4. Still waiting for the frontier/spirit airlines approach to hotels where room night is $9 and the optional and mandatory add ons are $200.

    These jerks make spirit look like saints as you can indeed fly for the very low advertised cost and all fees are optional.

  5. Colorado requires developers to fund utilities infrastructure expansion. They create public improvement districts which then charge a tax on properties and sales to fund the bonds issued that covered utility expansion. There are a lot of developments in the region that have these taxes. I regularly have to pay it when I go to Target

  6. I booked a room at a Statesboro, GA Holiday Inn and just before I hit the “Book” button noted that there was a $5.00 “Additional Charge” tacked on to the fees. When I called the hotel to inquire, no one seemed to know what I was talking about. I filed a consumer complaint with the State of Georgia and got a reply from IHG! The “additional charge” is actually a State mandated fee or “room tax”. I noted that other hotels show that fee as it is written and not “additional charge”. Now that I understand, OK but as of 5 months later, IHG still hasn’t reflected a change to that effect on the web site. C’mon IHG..get with it!

  7. Who cares? and the app show all-inclusive pricing now. A hotel can make the room rate $0.01 and charge an air conditioning fee, tap water fee, carpeted floor fee, mattress pad fee, disposable plastic cup fee, extra toilet paper roll fee, stained ironing board fee, used iron with standing water from god knows how long ago fee, polyester or god knows what stuck to the plate of the iron fee, dresser drawers that smell nasty because the previous guest put their skidmarked underwear right on the wood veneer fee, desktop computer used by the front desk agent fee, painted lines on the asphalt in the parking lot fee, and cardstock used to print your parking pass that you have to display on your dashboard because the hotel is greedy enough to charge you a parking fee even though they are located in the suburbs where every other business has free parking and the hotel will probably not even check overnight whether there are any unauthorized cars in the lot fee.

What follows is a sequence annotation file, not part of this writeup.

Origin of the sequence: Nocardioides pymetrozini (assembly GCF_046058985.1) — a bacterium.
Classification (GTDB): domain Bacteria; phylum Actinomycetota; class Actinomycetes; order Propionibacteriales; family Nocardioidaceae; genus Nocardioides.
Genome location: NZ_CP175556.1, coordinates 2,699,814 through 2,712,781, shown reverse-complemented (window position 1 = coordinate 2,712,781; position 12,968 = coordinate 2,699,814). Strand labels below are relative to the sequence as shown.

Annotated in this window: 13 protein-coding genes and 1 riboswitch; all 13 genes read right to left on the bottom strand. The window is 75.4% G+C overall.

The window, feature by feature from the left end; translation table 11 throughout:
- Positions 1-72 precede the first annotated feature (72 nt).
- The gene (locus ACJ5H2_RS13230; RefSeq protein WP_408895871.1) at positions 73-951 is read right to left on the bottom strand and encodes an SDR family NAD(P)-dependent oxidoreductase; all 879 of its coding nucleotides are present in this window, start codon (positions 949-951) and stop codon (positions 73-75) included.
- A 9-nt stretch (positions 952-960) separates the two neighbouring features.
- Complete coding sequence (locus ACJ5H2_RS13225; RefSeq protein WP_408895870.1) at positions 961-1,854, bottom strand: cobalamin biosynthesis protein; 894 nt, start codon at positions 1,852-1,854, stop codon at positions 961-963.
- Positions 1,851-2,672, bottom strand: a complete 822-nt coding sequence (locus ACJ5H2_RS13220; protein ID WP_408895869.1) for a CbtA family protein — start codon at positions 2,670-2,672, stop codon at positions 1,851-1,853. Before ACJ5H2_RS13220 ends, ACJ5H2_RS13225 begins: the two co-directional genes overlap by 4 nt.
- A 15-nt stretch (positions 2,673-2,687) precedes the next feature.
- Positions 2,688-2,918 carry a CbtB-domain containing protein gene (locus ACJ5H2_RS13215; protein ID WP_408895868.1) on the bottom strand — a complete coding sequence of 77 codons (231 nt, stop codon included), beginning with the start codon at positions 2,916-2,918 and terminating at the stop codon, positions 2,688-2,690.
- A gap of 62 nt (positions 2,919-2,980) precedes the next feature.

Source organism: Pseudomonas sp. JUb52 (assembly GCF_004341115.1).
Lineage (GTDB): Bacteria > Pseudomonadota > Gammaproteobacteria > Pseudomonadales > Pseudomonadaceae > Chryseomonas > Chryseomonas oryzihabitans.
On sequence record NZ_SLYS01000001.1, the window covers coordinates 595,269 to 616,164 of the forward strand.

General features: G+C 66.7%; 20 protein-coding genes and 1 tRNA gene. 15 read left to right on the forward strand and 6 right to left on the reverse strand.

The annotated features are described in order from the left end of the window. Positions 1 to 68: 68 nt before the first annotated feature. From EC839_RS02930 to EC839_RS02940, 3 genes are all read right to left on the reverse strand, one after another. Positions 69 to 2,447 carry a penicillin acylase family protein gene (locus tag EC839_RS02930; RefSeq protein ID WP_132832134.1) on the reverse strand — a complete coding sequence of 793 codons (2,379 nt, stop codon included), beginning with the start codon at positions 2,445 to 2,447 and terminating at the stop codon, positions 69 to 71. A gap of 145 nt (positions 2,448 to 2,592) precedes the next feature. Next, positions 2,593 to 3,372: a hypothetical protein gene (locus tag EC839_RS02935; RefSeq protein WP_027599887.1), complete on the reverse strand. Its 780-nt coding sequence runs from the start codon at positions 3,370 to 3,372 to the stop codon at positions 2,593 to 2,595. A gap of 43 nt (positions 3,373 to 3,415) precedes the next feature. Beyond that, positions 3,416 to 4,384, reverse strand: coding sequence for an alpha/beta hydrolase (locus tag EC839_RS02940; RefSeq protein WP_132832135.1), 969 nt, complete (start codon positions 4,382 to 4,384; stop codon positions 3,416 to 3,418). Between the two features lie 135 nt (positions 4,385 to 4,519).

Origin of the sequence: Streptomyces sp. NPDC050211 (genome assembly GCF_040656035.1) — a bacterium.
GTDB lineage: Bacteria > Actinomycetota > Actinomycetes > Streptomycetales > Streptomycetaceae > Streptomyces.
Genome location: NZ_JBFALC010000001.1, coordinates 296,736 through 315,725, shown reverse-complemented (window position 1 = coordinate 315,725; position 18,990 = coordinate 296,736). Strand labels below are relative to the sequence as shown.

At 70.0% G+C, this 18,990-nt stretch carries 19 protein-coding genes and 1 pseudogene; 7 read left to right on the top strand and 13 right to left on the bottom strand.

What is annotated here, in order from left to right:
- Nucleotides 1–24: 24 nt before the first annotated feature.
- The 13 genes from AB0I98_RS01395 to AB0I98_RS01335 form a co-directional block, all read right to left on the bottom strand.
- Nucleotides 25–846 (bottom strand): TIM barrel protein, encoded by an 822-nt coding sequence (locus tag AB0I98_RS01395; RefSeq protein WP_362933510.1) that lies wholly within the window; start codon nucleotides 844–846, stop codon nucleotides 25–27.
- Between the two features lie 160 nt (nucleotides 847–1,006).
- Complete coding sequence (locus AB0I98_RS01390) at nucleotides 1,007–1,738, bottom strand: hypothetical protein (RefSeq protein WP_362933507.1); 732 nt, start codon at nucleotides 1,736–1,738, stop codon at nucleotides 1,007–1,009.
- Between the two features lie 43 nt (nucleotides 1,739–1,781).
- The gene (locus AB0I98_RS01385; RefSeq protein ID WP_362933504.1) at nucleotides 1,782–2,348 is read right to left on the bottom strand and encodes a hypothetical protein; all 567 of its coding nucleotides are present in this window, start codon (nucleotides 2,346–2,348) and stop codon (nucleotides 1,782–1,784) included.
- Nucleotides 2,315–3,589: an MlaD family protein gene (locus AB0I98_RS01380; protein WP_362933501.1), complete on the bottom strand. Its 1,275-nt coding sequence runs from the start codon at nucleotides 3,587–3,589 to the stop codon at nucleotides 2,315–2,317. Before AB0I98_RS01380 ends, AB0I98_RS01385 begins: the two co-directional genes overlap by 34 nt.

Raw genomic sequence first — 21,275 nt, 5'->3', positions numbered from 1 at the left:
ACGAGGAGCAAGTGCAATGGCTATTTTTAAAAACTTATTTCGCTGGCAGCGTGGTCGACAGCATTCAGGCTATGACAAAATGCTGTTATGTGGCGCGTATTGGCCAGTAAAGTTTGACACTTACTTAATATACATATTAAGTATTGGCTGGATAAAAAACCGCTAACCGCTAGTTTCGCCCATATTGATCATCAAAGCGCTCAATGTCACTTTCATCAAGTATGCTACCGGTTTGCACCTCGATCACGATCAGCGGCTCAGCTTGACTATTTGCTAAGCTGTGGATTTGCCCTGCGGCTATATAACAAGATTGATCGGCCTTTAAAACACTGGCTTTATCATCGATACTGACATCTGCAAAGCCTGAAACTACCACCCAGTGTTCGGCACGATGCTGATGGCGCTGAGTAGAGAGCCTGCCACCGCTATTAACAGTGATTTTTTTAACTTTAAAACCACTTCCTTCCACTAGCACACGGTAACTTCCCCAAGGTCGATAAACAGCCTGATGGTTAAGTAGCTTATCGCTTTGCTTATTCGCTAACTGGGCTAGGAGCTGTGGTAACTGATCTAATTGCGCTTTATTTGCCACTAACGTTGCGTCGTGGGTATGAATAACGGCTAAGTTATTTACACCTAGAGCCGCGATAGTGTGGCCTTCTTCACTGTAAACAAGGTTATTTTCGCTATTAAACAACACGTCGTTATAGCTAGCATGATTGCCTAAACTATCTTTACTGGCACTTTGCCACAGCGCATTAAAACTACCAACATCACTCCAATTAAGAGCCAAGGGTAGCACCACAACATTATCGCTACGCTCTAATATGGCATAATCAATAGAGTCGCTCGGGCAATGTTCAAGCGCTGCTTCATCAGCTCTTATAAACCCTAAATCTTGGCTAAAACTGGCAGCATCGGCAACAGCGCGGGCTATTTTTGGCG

As long as the final rate is the same or less than IHG, I’m in.

  8. I’d rather discuss why Gaylord is an appropriate name for a hotel chain. I am looking for venture capital to launch my own chain, Straight Chief. We will give it to you straight and charge no fees!

  9. “spirit airlines approach to hotels where room night is $9 and the optional and mandatory add ons are $200”

    CEASARS various hotels in Vegas already do this. You can book a room as cheap as $9 but then have to pay ~50 in resorts fees on top. Plus $15/day parking fee.

  10. “ Colorado requires developers to fund utilities infrastructure”

    Colorado Law also forbids the businesses from charging that fee to customers, because it isn’t a direct customer tax, and it’s illegal for businesses to claim (or pretend) it is a customer tax.